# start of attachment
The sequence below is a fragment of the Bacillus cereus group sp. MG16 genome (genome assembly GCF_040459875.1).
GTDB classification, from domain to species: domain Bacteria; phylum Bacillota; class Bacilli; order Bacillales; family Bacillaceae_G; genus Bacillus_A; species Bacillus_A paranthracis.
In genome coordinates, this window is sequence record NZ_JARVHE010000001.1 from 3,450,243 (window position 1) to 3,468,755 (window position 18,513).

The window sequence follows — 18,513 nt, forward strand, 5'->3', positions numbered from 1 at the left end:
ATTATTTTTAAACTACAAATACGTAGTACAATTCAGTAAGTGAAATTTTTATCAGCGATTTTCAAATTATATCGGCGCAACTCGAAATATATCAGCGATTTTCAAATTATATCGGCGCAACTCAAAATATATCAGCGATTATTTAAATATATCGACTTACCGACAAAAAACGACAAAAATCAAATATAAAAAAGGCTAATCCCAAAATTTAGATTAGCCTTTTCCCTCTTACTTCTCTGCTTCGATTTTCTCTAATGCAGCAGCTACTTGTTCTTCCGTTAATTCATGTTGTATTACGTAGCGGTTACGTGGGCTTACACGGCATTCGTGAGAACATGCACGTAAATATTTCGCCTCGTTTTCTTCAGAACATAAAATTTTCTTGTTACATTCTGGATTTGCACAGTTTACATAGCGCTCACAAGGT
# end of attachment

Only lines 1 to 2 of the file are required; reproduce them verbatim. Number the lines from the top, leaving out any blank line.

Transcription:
The sequence below is a fragment of the Bacillus cereus group sp. MG16 genome (genome assembly GCF_040459875.1).
GTDB classification, from domain to species: domain Bacteria; phylum Bacillota; class Bacilli; order Bacillales; family Bacillaceae_G; genus Bacillus_A; species Bacillus_A paranthracis.